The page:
Guiltless and virtuous straight out of stainless, the meaty side of Gamay game boldly goes where few from the Bench have gone before. Like a rare venison steak sitting in a silky pool of lavender-scented demi-glace. Floral like Fleurie and despite zero new oak, vanilla joins the gravy. A Senchuk steal of quality Wismer fruit sets this Gamay up for easy sell success. Tasted @LeaningPostWine, April 2014
When the Gamay from Fleurie is spot on, the smells of meat and of flowers work both aromatic ends of the Beaujolais spectrum. Add some age to a solid core of black cherry fruit and voilà, get a nose of this Manoir Du Carra. Clearly humid and drifting into a soft decline, the claymation action here weighs down and grounds this Gamay in an earthy impression. Would benefit by the company of some serious salty, savoury and roasted fare. In the name of balance. Fun to drink now, improvement with time is not in the Carra cards. Tasted April 2014
If roses were stones they would produce an aroma that only 13th Street’s Sandstone Gamay would recall. Some previous vintages have pushed the boundary to sky-high excess and a subterranean ferrous burrowing but in 2012 the perfume is both grounded and ethereal. The sandy tuff rock is so in that glass, like the smell of a rugged beach, mist and salinity spraying and rising off the rocks. The ’12 now knows “I don’t have to sell my soul.” Wholly singular Gamay and with hopes it will always be this going forward. Where as before it said “I want to be adored,” it now confirms “you adore me.” Tasted at @Somewhereness, April 2014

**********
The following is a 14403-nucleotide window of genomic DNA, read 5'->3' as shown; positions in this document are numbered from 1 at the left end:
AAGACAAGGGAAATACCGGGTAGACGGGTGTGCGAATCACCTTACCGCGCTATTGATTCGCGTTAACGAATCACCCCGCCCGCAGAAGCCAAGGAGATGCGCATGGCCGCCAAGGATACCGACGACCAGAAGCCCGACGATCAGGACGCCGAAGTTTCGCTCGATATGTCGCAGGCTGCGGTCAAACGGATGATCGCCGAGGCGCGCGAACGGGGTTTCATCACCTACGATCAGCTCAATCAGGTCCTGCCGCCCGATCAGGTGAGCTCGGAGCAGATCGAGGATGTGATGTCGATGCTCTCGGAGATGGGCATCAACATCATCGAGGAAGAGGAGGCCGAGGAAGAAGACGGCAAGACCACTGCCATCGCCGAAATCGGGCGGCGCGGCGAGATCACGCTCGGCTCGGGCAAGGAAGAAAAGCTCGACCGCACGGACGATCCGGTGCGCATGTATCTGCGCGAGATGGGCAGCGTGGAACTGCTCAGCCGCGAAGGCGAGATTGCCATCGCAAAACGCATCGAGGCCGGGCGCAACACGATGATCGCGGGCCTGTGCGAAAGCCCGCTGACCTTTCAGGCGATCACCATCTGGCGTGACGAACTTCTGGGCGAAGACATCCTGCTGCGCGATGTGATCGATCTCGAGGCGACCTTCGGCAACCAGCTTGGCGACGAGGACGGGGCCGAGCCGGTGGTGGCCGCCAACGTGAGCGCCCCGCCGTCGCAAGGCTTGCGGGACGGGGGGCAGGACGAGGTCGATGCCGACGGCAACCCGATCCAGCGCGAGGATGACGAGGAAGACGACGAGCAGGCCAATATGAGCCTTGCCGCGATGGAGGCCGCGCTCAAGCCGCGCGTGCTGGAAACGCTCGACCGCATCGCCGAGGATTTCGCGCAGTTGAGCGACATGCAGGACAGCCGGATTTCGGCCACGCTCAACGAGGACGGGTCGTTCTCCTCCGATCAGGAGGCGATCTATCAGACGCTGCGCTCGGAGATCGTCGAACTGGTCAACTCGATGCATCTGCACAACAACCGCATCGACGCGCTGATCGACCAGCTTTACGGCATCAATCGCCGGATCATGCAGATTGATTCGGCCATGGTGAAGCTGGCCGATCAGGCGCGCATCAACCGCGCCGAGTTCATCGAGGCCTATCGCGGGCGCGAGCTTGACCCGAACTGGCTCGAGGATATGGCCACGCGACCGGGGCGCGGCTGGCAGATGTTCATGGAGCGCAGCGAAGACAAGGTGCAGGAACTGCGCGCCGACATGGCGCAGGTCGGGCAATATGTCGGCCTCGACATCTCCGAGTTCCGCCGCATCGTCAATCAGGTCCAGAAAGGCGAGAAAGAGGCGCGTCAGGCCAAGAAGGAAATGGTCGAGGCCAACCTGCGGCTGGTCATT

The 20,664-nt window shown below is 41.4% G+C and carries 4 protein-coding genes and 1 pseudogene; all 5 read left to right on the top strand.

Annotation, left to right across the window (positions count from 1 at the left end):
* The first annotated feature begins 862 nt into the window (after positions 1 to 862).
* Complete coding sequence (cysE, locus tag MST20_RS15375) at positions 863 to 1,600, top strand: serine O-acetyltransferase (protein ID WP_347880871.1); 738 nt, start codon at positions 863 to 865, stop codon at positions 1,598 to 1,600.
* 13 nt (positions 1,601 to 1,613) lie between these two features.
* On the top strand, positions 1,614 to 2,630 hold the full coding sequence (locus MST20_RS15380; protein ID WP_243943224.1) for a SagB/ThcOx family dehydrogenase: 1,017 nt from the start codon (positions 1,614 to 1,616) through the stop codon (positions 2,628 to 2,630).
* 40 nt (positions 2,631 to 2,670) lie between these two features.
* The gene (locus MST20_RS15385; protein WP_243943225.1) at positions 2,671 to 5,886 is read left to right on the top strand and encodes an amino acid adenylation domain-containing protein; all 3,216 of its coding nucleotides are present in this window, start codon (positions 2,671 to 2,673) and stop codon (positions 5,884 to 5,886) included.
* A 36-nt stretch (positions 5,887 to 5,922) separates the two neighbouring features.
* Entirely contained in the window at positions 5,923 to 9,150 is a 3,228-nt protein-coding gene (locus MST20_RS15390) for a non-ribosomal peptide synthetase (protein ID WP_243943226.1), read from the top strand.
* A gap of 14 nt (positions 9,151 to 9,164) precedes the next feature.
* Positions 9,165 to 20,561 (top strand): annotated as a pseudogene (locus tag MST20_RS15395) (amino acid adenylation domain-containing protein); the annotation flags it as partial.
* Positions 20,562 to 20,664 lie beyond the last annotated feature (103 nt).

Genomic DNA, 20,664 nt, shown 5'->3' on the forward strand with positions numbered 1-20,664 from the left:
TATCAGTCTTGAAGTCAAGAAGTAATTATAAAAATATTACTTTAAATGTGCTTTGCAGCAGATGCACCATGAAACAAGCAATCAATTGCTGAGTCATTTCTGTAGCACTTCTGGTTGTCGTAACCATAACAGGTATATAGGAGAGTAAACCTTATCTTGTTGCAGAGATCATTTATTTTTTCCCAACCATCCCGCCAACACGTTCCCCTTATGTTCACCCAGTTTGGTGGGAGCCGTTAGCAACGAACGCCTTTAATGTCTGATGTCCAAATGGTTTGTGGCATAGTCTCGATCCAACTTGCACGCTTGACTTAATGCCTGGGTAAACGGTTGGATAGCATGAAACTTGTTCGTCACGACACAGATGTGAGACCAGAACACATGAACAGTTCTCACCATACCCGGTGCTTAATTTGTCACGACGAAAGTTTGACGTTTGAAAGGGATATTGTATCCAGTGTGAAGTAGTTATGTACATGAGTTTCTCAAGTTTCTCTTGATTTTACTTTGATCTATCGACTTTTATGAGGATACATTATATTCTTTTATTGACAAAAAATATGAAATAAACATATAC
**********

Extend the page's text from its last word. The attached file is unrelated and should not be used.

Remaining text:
Slow ripening from up to 30 year-old vines on altitudinous slopes atop pink, granitic crystalline rock leads to increased elegance for La Réserve, beyond the paint and tar notes of the Millésime bottling. Cran-raspberry fruit gains density and vibrancy from the mineral-rich earth, transcending towards ripe strawberry. The lack of anxiety and tension is welcome and necessary for the simple pleasures given generously by this exemplary Gamay. For the short-term, to 2016. Tasted @WoodmanWines Burgundy event March 2014
From a critical high ranging and angling vineyard of granite bedrock with a vein of quartz running through it. Les Hauts Du Puy suffered during the 2012 season, with gloomy wet weather, storms and hail. Thanks to a September anticyclone return, the fruit was able to dry and then slowly mature, thus avoiding being blinded by the light. This single vineyard uses that white crystal like a thread of silk, allowing the coats of harder aromas to hang but never clamber aboard. More angst than La Réserve in the form of tannin and structure, something that can be attributed to the terroir of the Puy. Pure Gamay with a spring in its step, resolutely defined and with a cooler, blue fruit feel, tight, mineral-fed and charred on the finish. Tasted @WoodmanWines Burgundy event March 2014
The harshest of the domain’s climatic and soil conditions lay a lashing of demand on this Gamay as much as any on the planet. It is nothing short of remarkable that it can maintain such a level of refinement and elegance so the fruit purity of this vineyard’s Gamay is noted and obvious. The most Burgundian of any Gamay out there today. Gone is the cranberry and tar of lesser locales, replaced by deeper tones and longer, elastic chains of tannin. A Gamay that nods knowingly and with impact. Tasted @WoodmanWines Burgundy event March 2014
Good to go!